[Campaign Diaries is a new series at The American Commons. James Hanink is a candidate running for Governor of California on the American Solidarity Party ticket. Every other week, James will publish a “campaign diary” entry here at The American Commons magazine.]
On to the next couple pages of my campaign diary! Here are some jottings about my last debate and one set for later in the month. Plus, there’s a bit about why I “shrank” an interview.
Yes California sponsored another debate, the second in which I’ve participated. We third party candidates rarely get to debate with “duopolists” like Governor Gavin Newsom or his strongest Republican challengers, John Cox and Kevin Faulconer. For the most part we debate each other, courtesy of definitely-not-mainstream hosts. Hint: Yes California is a secessionist outfit rather like Yes Scotland.
The format this week was ambitious. We had 15 topics to “prep.” A randomized program asked each of us to address, for a minute and half, five or six of them. Should any debater mention another participant, the person mentioned had a minute to reply. Listeners also provided other questions. So what to say?
Here’s a sampler. On homelessness, I said: “One approach that will surely fail is the ‘Not In My Backyard’ mindset.” In Los Angeles, the homeless are already down the street and around the corner. I suggested that “We should take time to talk with the homeless and educate ourselves about mental illness and drug addiction.” On whether to raise taxes or cut services, I proposed that we first take a hard look at programs that do us a disservice. “Prisons,” I contended, “should be recalibrated to focus on violent offenders.” I also noted that the “proliferating administrators in higher education could still do very well with less inflated salaries.” One more issue. On how to spend our (temporary) budget surplus, I put forward that we use it to help families to care for elderly and disabled family members at home as well as to support crisis pregnancy centers.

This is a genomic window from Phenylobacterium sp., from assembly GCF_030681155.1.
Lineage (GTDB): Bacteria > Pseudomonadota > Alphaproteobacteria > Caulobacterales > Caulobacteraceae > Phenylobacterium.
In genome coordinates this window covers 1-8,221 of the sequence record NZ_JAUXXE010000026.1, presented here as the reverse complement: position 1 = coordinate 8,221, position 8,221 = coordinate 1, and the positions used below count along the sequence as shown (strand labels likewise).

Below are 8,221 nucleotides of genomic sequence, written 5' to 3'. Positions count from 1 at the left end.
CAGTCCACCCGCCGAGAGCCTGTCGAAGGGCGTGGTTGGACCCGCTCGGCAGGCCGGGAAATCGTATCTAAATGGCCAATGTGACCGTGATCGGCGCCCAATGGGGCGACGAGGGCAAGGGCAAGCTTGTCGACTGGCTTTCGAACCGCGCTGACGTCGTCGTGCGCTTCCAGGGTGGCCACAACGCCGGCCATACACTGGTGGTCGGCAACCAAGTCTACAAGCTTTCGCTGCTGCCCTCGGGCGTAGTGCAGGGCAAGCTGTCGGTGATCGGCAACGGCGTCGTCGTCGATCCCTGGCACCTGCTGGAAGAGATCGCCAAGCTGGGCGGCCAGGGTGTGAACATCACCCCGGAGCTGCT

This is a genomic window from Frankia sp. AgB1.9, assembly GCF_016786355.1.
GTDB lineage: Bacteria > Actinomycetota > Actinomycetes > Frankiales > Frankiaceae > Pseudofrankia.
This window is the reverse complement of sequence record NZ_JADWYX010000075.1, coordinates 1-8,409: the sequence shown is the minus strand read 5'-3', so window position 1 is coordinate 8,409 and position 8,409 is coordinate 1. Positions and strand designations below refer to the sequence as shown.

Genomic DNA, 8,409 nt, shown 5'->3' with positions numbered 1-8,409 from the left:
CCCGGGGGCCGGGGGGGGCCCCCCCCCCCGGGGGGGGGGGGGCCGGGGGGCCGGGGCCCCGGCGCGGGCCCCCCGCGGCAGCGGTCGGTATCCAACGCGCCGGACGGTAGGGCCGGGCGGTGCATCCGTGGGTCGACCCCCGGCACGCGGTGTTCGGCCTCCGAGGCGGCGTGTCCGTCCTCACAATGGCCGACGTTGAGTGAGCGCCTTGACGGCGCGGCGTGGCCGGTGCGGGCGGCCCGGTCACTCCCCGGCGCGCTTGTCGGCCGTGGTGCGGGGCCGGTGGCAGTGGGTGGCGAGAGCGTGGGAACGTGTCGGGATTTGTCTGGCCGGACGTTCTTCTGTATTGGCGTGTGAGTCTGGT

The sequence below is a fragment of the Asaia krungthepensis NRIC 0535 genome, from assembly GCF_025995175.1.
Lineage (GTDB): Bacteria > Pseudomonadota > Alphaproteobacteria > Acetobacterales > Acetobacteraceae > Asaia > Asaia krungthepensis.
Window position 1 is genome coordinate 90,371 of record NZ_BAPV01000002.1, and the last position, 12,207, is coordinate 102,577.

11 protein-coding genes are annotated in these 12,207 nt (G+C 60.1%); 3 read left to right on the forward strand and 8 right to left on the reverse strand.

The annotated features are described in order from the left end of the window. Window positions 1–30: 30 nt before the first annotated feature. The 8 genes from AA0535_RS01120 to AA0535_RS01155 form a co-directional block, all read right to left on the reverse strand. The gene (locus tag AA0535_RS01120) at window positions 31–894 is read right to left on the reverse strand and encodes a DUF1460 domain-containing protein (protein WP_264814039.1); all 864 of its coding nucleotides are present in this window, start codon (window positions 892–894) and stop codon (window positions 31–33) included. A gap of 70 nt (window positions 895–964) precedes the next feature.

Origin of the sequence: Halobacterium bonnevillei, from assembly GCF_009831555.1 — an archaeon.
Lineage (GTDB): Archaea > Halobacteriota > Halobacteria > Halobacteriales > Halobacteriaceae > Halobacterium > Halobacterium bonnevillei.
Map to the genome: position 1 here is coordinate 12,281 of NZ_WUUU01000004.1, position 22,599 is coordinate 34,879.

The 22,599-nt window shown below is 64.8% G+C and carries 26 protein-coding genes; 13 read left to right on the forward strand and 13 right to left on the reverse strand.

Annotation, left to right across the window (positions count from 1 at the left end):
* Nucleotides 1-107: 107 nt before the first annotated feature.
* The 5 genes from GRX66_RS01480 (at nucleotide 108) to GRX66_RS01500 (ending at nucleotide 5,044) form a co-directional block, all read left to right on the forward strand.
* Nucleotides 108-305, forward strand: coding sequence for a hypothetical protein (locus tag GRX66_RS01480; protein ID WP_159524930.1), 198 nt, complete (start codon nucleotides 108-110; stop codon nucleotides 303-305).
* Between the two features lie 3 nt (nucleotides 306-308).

In debates, of course, the competition supplies memorable moments. A conciliatory libertarian told us that he wouldn’t object to federal taxes if taxpayers could earmark what their taxes would pay for. Another gentleman demanded that international observers monitor the California recall election. Oh, my. Well, whatever!
The next scheduled debate comes via a Trumpish group, Take California Back. Panelists hailing from different parts of the state will serve up the questions, with no previews allowed. Doubtless the queries will be fast, furious, and on occasion “off the wall.” That’s OK, and for two reasons. First, our ASP platform, based on solidarity and subsidiarity and distributism, gives me a terrific launch pad. And second, I’ll spend some quality time with Everything You Need to Know About the Golden State, or a related title.
This week’s interview offer came from a farmer-activist in San Diego with a following (supposedly) in the thousands. His main crop is cannabis, the merits of which he extols at length.
I said “no thanks” to the interview. But I emailed him that I’m for more, not less, sobriety. Then I recommended that he read Wendell Berry, a tobacco farmer who encouraged less and chiefly celebratory smoking. Though without cigars until Father’s Day, I’m celebrating my campaign treasurer, Ed Frankovic. Our CROWDPAC account is up, and Ed reports that donations are “pouring in.” Just sayin’.
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Jim Hanink is an independent scholar, albeit more independent than scholarly.